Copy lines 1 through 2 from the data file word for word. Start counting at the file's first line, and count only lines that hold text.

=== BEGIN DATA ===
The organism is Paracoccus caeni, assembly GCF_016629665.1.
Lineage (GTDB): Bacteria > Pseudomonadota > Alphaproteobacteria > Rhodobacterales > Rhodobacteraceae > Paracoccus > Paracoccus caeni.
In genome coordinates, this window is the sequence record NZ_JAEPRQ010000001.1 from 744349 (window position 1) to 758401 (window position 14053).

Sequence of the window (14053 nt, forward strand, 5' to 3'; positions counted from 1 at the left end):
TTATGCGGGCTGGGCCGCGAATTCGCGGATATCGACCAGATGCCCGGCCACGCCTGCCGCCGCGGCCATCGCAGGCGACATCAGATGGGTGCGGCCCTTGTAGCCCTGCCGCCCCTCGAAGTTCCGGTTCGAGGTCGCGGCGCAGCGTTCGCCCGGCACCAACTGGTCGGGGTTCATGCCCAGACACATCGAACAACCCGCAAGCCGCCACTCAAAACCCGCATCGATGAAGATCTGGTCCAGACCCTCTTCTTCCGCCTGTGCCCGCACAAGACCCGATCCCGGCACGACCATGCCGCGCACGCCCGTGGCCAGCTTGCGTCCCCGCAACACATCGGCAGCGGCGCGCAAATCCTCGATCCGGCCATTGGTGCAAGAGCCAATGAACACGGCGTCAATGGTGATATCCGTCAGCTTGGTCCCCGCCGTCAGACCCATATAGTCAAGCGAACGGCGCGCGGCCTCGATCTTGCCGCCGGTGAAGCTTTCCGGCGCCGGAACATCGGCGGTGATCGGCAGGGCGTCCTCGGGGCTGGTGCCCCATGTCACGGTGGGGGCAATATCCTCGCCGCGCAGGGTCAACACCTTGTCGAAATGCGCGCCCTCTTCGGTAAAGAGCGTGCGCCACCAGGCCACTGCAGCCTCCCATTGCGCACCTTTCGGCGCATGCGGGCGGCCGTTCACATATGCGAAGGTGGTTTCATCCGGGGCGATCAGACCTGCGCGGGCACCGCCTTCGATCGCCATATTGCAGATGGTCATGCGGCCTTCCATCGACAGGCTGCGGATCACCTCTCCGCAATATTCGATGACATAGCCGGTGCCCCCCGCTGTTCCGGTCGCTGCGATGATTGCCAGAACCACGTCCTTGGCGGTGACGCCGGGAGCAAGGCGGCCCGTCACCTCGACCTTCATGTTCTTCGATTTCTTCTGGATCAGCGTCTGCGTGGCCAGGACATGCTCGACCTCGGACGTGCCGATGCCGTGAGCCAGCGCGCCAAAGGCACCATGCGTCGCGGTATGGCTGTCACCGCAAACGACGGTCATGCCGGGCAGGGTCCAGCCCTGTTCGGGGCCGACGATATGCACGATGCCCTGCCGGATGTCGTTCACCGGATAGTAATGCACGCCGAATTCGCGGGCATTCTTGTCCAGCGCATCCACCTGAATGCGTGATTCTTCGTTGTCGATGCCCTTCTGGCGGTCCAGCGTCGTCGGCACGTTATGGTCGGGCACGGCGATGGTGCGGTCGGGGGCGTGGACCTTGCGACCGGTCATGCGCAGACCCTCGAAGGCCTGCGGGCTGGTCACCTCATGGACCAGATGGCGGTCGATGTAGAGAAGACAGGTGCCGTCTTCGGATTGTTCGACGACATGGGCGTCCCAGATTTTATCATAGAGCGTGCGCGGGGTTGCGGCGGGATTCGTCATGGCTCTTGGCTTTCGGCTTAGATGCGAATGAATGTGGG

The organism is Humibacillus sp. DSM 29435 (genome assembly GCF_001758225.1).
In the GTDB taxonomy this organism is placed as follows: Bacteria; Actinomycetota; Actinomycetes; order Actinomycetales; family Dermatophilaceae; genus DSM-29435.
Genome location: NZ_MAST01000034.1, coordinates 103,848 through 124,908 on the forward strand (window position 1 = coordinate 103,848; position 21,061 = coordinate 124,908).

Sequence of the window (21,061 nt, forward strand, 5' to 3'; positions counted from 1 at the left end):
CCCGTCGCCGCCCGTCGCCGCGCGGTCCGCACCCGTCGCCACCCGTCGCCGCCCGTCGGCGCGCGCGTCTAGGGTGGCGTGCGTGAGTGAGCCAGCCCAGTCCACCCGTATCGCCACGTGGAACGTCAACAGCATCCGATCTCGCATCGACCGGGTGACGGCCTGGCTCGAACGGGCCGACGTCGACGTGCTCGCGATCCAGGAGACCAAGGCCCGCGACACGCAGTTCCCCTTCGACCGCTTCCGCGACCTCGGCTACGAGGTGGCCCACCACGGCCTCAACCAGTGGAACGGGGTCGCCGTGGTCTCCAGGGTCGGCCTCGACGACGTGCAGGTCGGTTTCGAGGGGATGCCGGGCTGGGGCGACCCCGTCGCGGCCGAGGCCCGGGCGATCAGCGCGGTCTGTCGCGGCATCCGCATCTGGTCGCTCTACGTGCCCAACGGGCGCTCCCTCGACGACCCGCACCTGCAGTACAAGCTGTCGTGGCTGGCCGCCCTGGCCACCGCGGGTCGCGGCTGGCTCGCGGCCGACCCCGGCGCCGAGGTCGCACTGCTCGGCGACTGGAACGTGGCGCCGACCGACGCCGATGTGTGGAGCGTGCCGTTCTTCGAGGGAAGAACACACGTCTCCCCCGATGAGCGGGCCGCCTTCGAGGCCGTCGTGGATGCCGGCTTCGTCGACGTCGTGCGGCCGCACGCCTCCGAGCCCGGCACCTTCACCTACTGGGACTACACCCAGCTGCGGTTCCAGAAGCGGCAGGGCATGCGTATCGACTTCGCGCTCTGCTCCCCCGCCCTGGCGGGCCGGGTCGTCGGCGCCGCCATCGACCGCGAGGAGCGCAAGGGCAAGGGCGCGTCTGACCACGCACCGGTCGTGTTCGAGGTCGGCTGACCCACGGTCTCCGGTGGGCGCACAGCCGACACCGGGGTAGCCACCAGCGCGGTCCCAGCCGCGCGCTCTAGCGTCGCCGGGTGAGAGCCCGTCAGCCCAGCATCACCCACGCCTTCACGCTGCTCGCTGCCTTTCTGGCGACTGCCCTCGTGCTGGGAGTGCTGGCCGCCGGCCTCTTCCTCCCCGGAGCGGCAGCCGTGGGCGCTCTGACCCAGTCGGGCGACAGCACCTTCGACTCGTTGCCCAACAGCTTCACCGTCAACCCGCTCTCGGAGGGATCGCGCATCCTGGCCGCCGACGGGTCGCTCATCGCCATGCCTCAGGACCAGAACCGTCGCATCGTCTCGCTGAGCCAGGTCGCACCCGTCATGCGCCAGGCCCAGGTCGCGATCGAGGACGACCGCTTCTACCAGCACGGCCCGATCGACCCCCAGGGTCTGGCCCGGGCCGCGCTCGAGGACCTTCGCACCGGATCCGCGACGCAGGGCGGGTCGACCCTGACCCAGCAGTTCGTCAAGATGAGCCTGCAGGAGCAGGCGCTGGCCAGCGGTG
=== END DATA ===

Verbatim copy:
The organism is Paracoccus caeni, assembly GCF_016629665.1.
Lineage (GTDB): Bacteria > Pseudomonadota > Alphaproteobacteria > Rhodobacterales > Rhodobacteraceae > Paracoccus > Paracoccus caeni.